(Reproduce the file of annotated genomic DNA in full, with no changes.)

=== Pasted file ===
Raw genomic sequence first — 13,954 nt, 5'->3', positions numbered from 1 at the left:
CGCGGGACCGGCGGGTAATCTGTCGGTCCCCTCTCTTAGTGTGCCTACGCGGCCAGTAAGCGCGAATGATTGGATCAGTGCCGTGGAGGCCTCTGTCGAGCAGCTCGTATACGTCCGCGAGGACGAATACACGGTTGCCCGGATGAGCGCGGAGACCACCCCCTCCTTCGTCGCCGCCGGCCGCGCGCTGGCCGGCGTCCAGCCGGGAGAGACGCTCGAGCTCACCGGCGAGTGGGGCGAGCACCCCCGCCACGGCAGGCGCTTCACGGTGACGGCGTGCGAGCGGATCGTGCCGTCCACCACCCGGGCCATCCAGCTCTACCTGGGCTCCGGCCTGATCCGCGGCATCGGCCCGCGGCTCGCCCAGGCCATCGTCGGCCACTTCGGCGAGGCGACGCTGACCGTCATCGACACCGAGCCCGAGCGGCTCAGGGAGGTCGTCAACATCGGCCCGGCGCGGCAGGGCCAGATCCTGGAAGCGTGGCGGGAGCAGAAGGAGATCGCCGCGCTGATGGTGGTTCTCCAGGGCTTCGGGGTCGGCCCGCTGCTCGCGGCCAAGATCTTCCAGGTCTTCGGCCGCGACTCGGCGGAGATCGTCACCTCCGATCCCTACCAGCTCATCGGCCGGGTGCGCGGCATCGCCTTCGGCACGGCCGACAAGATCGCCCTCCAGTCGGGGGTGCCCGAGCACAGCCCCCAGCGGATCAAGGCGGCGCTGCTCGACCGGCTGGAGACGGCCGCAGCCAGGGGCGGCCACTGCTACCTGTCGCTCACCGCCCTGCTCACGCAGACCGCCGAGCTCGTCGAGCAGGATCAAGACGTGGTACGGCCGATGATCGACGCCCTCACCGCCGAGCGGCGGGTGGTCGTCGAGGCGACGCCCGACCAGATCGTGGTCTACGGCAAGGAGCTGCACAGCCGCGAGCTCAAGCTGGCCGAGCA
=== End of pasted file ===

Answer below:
Raw genomic sequence first — 13,954 nt, 5'->3', positions numbered from 1 at the left:
CGCGGGACCGGCGGGTAATCTGTCGGTCCCCTCTCTTAGTGTGCCTACGCGGCCAGTAAGCGCGAATGATTGGATCAGTGCCGTGGAGGCCTCTGTCGAGCAGCTCGTATACGTCCGCGAGGACGAATACACGGTTGCCCGGATGAGCGCGGAGACCACCCCCTCCTTCGTCGCCGCCGGCCGCGCGCTGGCCGGCGTCCAGCCGGGAGAGACGCTCGAGCTCACCGGCGAGTGGGGCGAGCACCCCCGCCACGGCAGGCGCTTCACGGTGACGGCGTGCGAGCGGATCGTGCCGTCCACCACCCGGGCCATCCAGCTCTACCTGGGCTCCGGCCTGATCCGCGGCATCGGCCCGCGGCTCGCCCAGGCCATCGTCGGCCACTTCGGCGAGGCGACGCTGACCGTCATCGACACCGAGCCCGAGCGGCTCAGGGAGGTCGTCAACATCGGCCCGGCGCGGCAGGGCCAGATCCTGGAAGCGTGGCGGGAGCAGAAGGAGATCGCCGCGCTGATGGTGGTTCTCCAGGGCTTCGGGGTCGGCCCGCTGCTCGCGGCCAAGATCTTCCAGGTCTTCGGCCGCGACTCGGCGGAGATCGTCACCTCCGATCCCTACCAGCTCATCGGCCGGGTGCGCGGCATCGCCTTCGGCACGGCCGACAAGATCGCCCTCCAGTCGGGGGTGCCCGAGCACAGCCCCCAGCGGATCAAGGCGGCGCTGCTCGACCGGCTGGAGACGGCCGCAGCCAGGGGCGGCCACTGCTACCTGTCGCTCACCGCCCTGCTCACGCAGACCGCCGAGCTCGTCGAGCAGGATCAAGACGTGGTACGGCCGATGATCGACGCCCTCACCGCCGAGCGGCGGGTGGTCGTCGAGGCGACGCCCGACCAGATCGTGGTCTACGGCAAGGAGCTGCACAGCCGCGAGCTCAAGCTGGCCGAGCA